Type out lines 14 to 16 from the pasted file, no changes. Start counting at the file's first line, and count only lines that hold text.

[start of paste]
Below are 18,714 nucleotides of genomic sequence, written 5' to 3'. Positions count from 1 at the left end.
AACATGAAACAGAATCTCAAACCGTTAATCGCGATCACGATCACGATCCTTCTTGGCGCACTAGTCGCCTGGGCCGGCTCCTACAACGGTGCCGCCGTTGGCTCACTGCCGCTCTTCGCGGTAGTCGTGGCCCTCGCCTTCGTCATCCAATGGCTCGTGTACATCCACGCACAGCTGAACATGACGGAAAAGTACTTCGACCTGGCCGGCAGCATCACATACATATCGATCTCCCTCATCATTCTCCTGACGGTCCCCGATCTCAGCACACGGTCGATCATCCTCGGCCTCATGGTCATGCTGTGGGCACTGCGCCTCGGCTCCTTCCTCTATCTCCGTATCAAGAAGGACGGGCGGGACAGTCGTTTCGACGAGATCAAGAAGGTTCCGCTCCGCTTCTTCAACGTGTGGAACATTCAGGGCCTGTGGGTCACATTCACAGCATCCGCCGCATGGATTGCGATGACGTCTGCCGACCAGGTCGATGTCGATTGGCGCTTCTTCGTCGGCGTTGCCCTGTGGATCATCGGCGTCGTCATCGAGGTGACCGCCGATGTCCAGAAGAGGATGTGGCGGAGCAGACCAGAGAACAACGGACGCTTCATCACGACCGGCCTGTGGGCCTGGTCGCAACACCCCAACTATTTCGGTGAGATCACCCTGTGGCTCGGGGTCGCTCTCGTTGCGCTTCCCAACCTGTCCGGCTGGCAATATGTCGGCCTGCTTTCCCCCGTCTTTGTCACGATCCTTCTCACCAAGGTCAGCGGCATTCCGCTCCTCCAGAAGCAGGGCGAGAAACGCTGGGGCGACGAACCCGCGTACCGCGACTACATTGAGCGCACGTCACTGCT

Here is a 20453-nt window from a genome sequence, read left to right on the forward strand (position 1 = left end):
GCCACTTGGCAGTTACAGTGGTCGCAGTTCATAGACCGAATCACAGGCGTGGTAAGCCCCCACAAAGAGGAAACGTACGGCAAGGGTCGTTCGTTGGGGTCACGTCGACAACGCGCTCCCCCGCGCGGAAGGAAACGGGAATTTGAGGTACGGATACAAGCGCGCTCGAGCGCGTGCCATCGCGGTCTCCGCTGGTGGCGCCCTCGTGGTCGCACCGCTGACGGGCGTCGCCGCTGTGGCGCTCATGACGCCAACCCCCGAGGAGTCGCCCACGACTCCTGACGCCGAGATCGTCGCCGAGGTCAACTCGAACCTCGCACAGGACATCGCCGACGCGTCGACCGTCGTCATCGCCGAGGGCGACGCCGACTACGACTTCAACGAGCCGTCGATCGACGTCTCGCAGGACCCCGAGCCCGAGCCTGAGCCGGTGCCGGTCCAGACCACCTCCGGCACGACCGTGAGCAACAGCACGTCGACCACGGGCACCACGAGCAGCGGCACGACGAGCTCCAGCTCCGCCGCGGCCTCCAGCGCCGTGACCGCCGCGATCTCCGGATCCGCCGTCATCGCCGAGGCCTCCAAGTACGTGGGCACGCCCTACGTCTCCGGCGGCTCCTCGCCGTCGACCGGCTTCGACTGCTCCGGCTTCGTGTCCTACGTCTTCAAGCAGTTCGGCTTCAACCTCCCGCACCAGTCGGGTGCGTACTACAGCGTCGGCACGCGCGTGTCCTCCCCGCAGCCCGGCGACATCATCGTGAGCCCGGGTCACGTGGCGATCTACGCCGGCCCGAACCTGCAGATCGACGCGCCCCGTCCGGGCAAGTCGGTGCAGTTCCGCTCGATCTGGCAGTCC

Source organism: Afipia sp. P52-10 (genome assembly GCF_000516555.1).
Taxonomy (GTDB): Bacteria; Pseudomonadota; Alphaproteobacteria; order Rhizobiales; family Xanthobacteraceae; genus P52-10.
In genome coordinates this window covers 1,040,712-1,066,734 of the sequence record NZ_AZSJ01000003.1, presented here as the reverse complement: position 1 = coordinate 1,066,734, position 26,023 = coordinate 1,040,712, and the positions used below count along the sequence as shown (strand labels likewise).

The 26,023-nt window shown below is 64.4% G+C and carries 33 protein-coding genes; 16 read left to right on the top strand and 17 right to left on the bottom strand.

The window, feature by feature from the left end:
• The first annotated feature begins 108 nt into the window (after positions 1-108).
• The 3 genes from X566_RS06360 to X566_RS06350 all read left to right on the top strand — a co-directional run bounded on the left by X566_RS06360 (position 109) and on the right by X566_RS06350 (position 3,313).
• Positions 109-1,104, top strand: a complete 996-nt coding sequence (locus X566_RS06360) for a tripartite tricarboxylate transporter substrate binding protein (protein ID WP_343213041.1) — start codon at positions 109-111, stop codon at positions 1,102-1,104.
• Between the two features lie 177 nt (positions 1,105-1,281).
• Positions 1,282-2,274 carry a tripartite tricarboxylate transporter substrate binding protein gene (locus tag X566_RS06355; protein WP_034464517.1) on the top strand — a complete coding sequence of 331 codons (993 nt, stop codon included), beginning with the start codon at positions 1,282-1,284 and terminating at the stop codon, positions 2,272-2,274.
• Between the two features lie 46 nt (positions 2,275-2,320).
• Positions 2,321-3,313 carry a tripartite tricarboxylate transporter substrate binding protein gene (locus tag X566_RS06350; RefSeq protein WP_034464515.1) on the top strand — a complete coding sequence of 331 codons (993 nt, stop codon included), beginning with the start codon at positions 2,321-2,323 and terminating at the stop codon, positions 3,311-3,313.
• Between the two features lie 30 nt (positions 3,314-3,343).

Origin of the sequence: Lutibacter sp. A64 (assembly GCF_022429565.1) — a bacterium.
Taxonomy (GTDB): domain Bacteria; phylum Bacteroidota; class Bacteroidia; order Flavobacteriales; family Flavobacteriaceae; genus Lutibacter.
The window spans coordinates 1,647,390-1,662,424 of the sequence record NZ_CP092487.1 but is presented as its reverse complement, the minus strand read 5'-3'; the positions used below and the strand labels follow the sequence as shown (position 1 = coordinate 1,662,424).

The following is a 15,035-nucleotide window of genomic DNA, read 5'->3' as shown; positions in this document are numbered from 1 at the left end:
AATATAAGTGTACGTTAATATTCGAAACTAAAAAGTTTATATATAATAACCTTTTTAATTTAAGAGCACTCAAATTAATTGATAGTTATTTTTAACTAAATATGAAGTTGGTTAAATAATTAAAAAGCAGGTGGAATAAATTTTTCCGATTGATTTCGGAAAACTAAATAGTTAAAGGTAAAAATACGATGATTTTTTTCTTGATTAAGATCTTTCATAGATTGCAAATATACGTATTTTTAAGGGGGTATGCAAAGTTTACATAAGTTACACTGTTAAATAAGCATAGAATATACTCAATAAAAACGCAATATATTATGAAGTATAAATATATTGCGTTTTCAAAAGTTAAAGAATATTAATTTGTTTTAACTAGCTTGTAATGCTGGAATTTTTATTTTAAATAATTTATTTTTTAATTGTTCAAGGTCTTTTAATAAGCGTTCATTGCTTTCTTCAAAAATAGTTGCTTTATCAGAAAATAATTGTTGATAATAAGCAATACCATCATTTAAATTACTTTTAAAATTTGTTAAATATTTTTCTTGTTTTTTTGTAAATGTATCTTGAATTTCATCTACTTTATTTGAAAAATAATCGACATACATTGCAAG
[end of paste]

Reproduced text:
• Positions 1,282-2,274 carry a tripartite tricarboxylate transporter substrate binding protein gene (locus tag X566_RS06355; protein WP_034464517.1) on the top strand — a complete coding sequence of 331 codons (993 nt, stop codon included), beginning with the start codon at positions 1,282-1,284 and terminating at the stop codon, positions 2,272-2,274.
• Between the two features lie 46 nt (positions 2,275-2,320).
• Positions 2,321-3,313 carry a tripartite tricarboxylate transporter substrate binding protein gene (locus tag X566_RS06350; RefSeq protein WP_034464515.1) on the top strand — a complete coding sequence of 331 codons (993 nt, stop codon included), beginning with the start codon at positions 2,321-2,323 and terminating at the stop codon, positions 3,311-3,313.